They also understand that it can take years (often 3 to 5) to see any real profit in a fashion startup, and therefore they have a plan on how they will not only fund the business but support themselves throughout this time.
I can’t tell you how many emails I’ve received that have said something along the lines “I want to start a fashion brand but I have no money. What do I do?” The answer: Make a plan for how you’re gonna get the money. There’s no magic answer, and successful fashion brands knew that from the start.
Thinking “positive mindset” is not a real factor in success.
Lack of confidence, a fear of not being good enough, constant comparison…these are things that will crush a business well before lack of money will. Working a building a positive mindset is something that every business owner should actively do.
The most successful designers don’t let themselves off the hook with working on their mindset– they make it a habit to build their confidence muscle on a daily basis, and because of that, they see real growth.
Thinking they don’t need to get vulnerable.
Vulnerability in business is must. Letting someone see that you’re not perfect, sharing your ‘regular’ life with them, showing more of who you are as a person– these are all acts of getting vulnerable. And vulnerability is how relationships are started and nurtured.
The most successful designers know that vulnerability leads to relationships, relationships lead to community, and community leads to sales.
Thinking marketing is the same as posting some pics on social media.
I’m not going to say that social media is important because you already know this. But what successful brands understand is that marketing your fashion business goes far beyond posting on social media platforms.
Participating in events, getting really serious about the power of email marketing and how to best do it for their brand, and trying out things like snail mail — these are things that successful brands are not afraid to do. they prioritize these things, even if it makes them nervous.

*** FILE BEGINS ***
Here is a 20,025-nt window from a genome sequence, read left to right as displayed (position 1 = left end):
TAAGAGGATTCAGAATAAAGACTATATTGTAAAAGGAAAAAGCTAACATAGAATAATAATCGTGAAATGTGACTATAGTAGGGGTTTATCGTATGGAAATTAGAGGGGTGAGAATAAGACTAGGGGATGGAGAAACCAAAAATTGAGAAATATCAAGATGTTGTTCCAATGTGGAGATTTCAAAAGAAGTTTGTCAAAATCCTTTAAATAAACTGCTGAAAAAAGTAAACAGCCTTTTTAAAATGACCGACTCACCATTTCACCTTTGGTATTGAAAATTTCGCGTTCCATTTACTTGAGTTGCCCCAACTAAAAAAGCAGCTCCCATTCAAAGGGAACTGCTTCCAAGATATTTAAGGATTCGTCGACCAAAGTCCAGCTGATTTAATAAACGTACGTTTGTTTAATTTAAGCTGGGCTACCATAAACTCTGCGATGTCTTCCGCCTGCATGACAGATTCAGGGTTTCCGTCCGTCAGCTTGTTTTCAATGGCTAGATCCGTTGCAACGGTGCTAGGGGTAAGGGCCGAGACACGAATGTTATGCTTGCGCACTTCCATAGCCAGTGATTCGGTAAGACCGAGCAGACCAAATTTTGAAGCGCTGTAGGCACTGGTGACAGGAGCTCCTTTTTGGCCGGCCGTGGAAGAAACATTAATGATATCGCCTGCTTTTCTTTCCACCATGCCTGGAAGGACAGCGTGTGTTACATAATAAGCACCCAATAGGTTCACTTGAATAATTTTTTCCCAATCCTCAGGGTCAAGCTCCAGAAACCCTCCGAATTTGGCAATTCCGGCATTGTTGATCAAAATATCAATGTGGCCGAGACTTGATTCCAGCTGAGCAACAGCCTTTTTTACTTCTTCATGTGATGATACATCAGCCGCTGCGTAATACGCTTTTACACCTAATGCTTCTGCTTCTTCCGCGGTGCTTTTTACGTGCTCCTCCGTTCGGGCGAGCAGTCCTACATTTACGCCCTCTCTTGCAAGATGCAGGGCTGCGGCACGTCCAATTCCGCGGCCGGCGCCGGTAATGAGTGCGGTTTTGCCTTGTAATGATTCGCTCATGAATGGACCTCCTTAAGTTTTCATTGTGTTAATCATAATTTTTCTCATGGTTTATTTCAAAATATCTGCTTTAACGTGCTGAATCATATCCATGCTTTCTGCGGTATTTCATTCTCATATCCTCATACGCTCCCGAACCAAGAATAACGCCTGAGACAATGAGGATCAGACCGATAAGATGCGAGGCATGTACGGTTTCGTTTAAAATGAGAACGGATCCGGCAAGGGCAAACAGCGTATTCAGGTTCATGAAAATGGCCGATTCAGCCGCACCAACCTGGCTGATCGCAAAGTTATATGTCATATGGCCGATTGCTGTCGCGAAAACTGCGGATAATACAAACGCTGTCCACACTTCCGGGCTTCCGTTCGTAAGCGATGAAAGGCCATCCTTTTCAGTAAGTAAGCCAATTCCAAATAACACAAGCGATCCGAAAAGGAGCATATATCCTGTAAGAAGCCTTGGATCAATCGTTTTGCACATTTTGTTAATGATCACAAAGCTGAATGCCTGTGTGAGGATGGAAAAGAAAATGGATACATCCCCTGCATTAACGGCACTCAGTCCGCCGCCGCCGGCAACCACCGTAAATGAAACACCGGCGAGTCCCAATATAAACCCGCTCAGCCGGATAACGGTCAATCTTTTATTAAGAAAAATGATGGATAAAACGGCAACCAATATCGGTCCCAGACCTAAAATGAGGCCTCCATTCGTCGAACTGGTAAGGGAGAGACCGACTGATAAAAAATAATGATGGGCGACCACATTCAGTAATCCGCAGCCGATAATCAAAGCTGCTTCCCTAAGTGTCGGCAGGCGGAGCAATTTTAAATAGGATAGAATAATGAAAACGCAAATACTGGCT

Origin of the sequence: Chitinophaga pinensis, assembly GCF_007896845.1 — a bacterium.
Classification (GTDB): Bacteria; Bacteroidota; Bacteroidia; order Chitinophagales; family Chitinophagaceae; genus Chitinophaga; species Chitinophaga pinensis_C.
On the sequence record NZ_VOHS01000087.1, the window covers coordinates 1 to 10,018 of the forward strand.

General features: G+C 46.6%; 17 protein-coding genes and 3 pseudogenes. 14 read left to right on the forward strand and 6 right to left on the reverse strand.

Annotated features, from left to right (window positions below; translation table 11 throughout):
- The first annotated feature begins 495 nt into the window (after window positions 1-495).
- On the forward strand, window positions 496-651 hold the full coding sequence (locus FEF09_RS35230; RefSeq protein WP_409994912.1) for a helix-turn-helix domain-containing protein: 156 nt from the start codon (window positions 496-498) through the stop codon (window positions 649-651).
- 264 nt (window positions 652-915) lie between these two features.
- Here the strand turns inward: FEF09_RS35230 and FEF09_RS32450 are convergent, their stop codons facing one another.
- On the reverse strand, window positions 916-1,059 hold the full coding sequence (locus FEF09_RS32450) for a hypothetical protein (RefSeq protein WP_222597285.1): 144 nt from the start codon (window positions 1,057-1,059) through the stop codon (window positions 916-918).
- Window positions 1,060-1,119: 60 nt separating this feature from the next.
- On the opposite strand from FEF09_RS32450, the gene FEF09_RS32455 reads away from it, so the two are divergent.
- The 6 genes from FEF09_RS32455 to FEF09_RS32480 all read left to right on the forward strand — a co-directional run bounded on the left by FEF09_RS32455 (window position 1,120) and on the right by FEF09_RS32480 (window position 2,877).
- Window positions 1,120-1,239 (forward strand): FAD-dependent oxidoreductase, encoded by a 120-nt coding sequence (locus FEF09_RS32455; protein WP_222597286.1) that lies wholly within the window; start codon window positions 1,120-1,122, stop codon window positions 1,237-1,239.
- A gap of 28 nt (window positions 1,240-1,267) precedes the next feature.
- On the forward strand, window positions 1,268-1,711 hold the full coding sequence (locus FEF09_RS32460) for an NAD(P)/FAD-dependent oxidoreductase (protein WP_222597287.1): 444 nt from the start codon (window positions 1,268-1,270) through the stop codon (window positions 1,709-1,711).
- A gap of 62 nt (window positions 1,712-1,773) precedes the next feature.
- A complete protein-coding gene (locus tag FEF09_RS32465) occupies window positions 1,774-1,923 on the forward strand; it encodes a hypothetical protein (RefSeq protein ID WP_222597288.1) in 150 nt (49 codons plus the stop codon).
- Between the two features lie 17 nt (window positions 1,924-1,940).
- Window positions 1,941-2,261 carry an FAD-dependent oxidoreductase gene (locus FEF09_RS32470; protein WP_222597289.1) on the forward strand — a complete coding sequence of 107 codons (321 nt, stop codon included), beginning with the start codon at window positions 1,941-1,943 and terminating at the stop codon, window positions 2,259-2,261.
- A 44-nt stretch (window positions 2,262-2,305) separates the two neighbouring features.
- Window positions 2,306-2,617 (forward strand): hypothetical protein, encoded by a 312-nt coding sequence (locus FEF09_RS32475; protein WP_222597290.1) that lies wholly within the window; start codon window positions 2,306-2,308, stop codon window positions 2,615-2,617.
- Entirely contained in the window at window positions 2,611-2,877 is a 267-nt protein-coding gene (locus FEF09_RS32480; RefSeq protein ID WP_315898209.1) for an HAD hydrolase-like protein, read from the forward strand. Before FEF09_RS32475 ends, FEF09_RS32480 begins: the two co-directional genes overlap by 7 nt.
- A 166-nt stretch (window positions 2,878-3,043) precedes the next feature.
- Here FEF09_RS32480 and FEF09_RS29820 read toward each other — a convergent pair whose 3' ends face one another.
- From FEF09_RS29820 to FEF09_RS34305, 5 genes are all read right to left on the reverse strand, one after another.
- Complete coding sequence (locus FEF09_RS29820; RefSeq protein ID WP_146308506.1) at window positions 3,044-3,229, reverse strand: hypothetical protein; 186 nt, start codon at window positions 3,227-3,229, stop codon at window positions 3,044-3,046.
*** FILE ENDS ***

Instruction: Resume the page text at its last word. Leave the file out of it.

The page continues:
Thinking they are not a salesperson.
This is a big one. For whatever reason, a lot of designers are nervous to sell. Maybe it’s something that simply doesn’t come easy to you, you’d rather be designing, but whatever the reason, it doesn’t matter.
Successful designers spend time on creating their sales plan; they create a professional website, a beautiful look book, informative line sheets, and an understanding of the outlet they’re selling to. They don’t rely solely on email pitches and they certainly don’t allow the butterflies in their bellies to stop them from picking up the phone and/or walking into the stores they want to pitch. They practice in-person selling for events and do whatever they can to get comfortable with the idea that they need to sell they’re product in order to grow their business.
Marketing and sales can both feel incredibly overwhelming as a new business owner. We help you tackle your obstacles in theses areas through our online resource center and community– The Designer Membership. >> It’s open now for a short time. Learn more about it here. <<